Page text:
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In Missouri, the path to choosing a Republican presidential nominee has been about as twisty as an Ozark mountain road. The state caucuses started Tuesday in southwest Missouri, and get underway across most of the rest of the state this morning.
Frank Morris from member station KCUR drove out for the first caucus, and reports that it was a messy process.
FRANK MORRIS, BYLINE: Cassville, Missouri is a little town on the edge of the Ozarks. During the Civil War, the Confederate state legislature convened here.
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MORRIS: Earlier this week, the Republican presidential caucus was the big draw. More than 250 people showed up, most planning to vote directly for the candidates. But, that was not to be.
DAVID COLE: OK. There - I want to clarify - I want to make sure that everybody's clear on what we're going to do here, OK?
MORRIS: David Cole, the chairman of the Missouri Republican Party, told caucus-goers that they'd be voting on delegates to attend district and state conventions, meetings weeks from now, where Missouri's actual voting delegates will be decided. The delegates picked at this caucus won't be bound to any particular candidate. Oh, and they have to be elected in slates.
The county GOP happened to have a slate prepared, as did the Tea Party. But most folks were blindsided by the rules, and party chair Cole had an angry crowd on his hands.
COLE: And I'm sorry that you didn't, that you weren't aware that that was the way of the process. I apologize.
MORRIS: The confusion's understandable. The rules for these caucuses are different from county to county. And here, in Barry County, only party activists had seen them beforehand.
Frank Hubert, a robust 80-year-old in a blue blazer and tie, was one of many to stand up and vent.
FRANK HUBERT: What we have had happen here tonight is totally unacceptable, and it is a de facto railroad job. That...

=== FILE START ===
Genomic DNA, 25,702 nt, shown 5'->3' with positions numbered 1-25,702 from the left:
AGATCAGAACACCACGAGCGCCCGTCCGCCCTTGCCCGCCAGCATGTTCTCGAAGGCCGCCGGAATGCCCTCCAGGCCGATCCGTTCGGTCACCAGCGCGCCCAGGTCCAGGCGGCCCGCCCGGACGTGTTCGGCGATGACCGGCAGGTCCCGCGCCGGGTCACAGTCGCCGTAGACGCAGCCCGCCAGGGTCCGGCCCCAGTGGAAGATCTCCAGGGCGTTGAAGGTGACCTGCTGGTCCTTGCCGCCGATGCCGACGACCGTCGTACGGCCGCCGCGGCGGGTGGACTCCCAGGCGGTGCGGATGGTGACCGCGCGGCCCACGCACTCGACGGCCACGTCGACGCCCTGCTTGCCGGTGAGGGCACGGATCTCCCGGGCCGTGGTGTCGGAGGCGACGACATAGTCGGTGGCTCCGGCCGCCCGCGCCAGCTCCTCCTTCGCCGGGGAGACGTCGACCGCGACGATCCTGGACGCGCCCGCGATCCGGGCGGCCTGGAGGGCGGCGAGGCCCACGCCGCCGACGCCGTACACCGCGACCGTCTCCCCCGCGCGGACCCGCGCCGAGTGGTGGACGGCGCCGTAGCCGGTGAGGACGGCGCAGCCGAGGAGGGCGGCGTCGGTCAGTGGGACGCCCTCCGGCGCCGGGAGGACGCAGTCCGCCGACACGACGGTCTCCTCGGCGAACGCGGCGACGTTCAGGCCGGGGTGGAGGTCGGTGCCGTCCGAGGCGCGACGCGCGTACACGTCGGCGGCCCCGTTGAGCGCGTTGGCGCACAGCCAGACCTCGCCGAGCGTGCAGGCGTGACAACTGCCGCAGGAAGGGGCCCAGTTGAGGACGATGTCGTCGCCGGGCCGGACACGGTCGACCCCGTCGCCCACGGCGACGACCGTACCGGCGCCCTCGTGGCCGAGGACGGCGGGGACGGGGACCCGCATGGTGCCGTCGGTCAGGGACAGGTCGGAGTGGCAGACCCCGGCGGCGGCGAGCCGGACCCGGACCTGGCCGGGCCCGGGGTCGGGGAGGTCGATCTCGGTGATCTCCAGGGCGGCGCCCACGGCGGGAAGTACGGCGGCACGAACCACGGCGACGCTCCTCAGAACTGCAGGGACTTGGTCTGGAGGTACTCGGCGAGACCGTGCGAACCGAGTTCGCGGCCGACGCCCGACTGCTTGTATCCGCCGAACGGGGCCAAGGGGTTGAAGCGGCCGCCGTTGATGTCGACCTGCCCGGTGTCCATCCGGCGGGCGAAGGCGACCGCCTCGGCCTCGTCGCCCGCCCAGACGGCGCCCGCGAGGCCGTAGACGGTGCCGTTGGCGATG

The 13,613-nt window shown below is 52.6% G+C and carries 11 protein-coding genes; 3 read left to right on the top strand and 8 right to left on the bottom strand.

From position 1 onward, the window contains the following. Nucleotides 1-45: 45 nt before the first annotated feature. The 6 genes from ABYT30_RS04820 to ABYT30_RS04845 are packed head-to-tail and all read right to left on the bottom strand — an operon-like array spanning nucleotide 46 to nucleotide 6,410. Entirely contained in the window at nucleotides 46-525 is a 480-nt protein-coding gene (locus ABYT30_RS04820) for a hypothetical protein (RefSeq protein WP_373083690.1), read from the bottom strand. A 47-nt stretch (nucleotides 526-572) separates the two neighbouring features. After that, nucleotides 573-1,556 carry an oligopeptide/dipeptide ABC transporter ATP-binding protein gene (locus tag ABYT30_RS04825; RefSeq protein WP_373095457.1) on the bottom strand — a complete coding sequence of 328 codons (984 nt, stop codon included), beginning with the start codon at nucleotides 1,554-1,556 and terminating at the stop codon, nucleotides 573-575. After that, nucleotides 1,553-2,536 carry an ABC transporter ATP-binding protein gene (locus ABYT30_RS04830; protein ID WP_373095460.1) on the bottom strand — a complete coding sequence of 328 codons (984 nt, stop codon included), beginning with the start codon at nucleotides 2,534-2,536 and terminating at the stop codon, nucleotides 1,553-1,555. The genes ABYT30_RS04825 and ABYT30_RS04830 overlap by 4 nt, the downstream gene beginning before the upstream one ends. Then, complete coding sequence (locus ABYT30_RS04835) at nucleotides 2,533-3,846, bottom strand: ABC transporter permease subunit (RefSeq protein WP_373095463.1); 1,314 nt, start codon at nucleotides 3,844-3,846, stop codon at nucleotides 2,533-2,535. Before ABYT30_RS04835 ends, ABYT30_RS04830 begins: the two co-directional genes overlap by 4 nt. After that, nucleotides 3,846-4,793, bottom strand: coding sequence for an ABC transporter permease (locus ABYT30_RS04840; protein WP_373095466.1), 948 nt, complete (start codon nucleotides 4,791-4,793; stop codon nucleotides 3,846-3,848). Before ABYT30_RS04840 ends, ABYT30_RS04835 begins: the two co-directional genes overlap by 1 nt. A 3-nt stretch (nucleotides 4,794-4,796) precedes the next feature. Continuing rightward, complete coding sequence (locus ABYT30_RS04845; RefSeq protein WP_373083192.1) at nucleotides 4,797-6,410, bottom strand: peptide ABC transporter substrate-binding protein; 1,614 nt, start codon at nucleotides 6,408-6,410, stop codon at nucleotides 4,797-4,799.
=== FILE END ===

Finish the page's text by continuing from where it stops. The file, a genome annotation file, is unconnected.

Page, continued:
MORRIS: As tempers flared, it was clear this room was sharply divided between Tea Party supporters and traditional Republicans. Some likened the caucus to the U.S. Congress.
Ralph Kelley, a retired engineer backing Newt Gingrich, stepped out for a smoke.
RALPH KELLEY: I think that we should vote the Tea Party out of the Republican Party.
MORRIS: Tea Party folks weren't happy either. Teresa Petty is a Ron Paul supporter.
TERESA PETTY: I think it's a joke. I think every bit of this is a joke.
MORRIS: The frustration is well understood 60 miles away in the sunny offices of the political science department at Missouri State University.
GEORGE CONNOR: The process is chaotic. I think one word we could use is bizarre.
MORRIS: On top of that, Professor George Connor says Missouri Republicans already voted in a presidential primary this year, back in early February.
CONNOR: We had a primary which became a beauty contest. You know, a million-dollar primary that didn't count for anything.
MORRIS: Missouri Republicans decided to hand out delegates via a caucus system this year, but deadlocked with Democrats over striking the primary from the calendar.
Rick Santorum won February's non-binding primary vote, but no delegates were chosen. The caucuses will do that, eventually.
COLE: The count for the Tea Party slate in favor is 100.
MORRIS: Back in Cassville, the Barry County Republican Party's slate won this caucus. That means the delegates from this steadfastly conservative county will probably back Mitt Romney in the district and state conventions over the next couple of months. It will be at least that long before anything like a winner emerges.
Meantime, Frank Hubert has turned toward November.
HUBERT: I'm the ABO: Anybody But Obama.
MORRIS: And despite the byzantine nominating process, opposition to President Obama still unites the Republicans of Barry County, Missouri.
For NPR News, I'm Frank Morris.
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